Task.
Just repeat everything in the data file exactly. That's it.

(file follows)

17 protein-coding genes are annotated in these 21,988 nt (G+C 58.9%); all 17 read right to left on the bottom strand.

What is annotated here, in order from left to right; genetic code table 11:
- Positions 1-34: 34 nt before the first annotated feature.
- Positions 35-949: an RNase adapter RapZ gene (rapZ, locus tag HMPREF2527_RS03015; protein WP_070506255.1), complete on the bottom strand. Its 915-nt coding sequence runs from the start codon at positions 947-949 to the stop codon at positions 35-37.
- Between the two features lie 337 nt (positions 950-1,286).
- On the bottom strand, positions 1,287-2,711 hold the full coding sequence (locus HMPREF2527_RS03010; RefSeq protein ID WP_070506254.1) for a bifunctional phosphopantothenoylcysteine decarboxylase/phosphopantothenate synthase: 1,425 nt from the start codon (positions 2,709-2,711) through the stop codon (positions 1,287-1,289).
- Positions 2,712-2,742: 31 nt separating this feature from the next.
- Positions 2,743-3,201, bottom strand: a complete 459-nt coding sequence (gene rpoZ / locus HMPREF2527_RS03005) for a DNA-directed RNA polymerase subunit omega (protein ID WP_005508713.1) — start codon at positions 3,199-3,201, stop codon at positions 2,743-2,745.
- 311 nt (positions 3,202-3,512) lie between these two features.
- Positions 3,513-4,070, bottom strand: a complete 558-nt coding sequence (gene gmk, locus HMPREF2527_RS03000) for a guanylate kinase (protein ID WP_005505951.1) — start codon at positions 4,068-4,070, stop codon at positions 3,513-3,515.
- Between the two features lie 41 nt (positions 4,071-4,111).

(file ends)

17 protein-coding genes are annotated in these 21,988 nt (G+C 58.9%); all 17 read right to left on the bottom strand.

What is annotated here, in order from left to right; genetic code table 11:
- Positions 1-34: 34 nt before the first annotated feature.
- Positions 35-949: an RNase adapter RapZ gene (rapZ, locus tag HMPREF2527_RS03015; protein WP_070506255.1), complete on the bottom strand. Its 915-nt coding sequence runs from the start codon at positions 947-949 to the stop codon at positions 35-37.
- Between the two features lie 337 nt (positions 950-1,286).
- On the bottom strand, positions 1,287-2,711 hold the full coding sequence (locus HMPREF2527_RS03010; RefSeq protein ID WP_070506254.1) for a bifunctional phosphopantothenoylcysteine decarboxylase/phosphopantothenate synthase: 1,425 nt from the start codon (positions 2,709-2,711) through the stop codon (positions 1,287-1,289).
- Positions 2,712-2,742: 31 nt separating this feature from the next.
- Positions 2,743-3,201, bottom strand: a complete 459-nt coding sequence (gene rpoZ / locus HMPREF2527_RS03005) for a DNA-directed RNA polymerase subunit omega (protein ID WP_005508713.1) — start codon at positions 3,199-3,201, stop codon at positions 2,743-2,745.
- 311 nt (positions 3,202-3,512) lie between these two features.
- Positions 3,513-4,070, bottom strand: a complete 558-nt coding sequence (gene gmk, locus HMPREF2527_RS03000) for a guanylate kinase (protein ID WP_005505951.1) — start codon at positions 4,068-4,070, stop codon at positions 3,513-3,515.
- Between the two features lie 41 nt (positions 4,071-4,111).